Balancing Chemical Equations Using a Tactual Model

By Laura Hospitál on Nov 06, 2015

Many thanks to Sasha Hospitál for developing the idea for this activity.

This activity came out of a conversation with my daughter, Sasha.  I explained that I had begun teaching my 8th grade class how to balance chemical equations and I sensed that my students were a bit frustrated.  I told Sasha that they needed a more tactual model of the atoms (making up the molecules) involved in a chemical equation in order to understand this concept better.

The equation for which she developed this activity is used as the basis for the description, but any simple equation could be used. The size of the pom-poms should be (approximately) modified accordingly.  The equation is:  H2 + O2 yields H20

My daughter thought about this and envisioned using pom-pom craft balls of various sizes to represent the atoms of hydrogen and oxygen in the equation.  After a quick trip to Wal-Mart for supplies, the following activity is what resulted from her efforts. 

This activity should be introduced after the students have learned the Law of Conservation of Mass and the most basic information about chemical reactions and balancing equations.

Preparation:

  1. Cut out small pieces of Velcro Tape (hook) for each pom-pom craft ball to represent each atom in the equation.  Use smaller pom-pom craft balls for smaller atoms and larger pom-pom craft balls for larger atoms.  Prepare one extra pom-pom craft ball for each element for the key. It is possible to buy rounds of velcro but I think that they would be too big for some of the pom-pom craft balls.   
  2. Afix the tape to each pom-pom craft ball.
  3. Count out enough atoms of each element for each student and store in ziplock bags.  For the equation mentioned, this would be 8 small craft pom-pom balls (Hydrogen) and 4 large craft pom-pom balls (Oxygen)
  4. Prepare braille and LP keys as follows: (I only thought of this after the activity but it would help the students.)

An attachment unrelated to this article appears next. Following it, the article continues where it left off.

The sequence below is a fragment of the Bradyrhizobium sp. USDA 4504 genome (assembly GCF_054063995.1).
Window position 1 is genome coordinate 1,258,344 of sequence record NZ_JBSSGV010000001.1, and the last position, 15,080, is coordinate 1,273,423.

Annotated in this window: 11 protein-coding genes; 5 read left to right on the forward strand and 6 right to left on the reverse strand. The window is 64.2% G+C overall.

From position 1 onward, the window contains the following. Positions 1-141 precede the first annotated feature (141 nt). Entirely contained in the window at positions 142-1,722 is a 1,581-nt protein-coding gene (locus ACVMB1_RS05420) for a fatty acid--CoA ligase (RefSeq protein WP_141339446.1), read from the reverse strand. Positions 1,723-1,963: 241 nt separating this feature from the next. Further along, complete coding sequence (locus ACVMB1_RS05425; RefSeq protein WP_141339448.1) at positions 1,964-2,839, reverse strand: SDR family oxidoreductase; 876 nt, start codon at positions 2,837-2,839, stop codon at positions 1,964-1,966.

Braille

       a. Braille   "Key for Tactile chemical equation - H+ O2 yields H20 (or your equations) " on the top of the page.
       b. Space down 4 or 5 times
       c. Braille the chemical symbol and name of one element, e.g. Hydrogen (H) 
       d. Space down 3 spaces and braille the next element, e.g. Oxygen (O)
       e.  Afix a pom-pom craft ball of the appropriate size next to each element.

Large Print

       a. Using card stock print the heading "Key for Tactile chemical equation - H+ O2 yields H20 (or your equation) in 24 pt. bold or appropriate format on the type of the page
       b.  Space down 6 times
       c.  As per the braille instructions, type the name and chemical symbol of the smallest element, e.g.  Hydrogen (H) 
       d. Space down 3 spaces and type the next element, e.g. Oxygen (O)
       e.  Afix a pom-pom craft ball of the appropriate size next to each element.

Materials

  • Pom-Pom Craft balls of various sizes - I would recommend purchasing them at a craft store and asking for some that will not shed, as the craft balls we used shed. You will need enough craft balls to have one for each atom of each element in the equation and one extra of each element for the key.  See Preparation section. 
  • Velcro tape (hook side)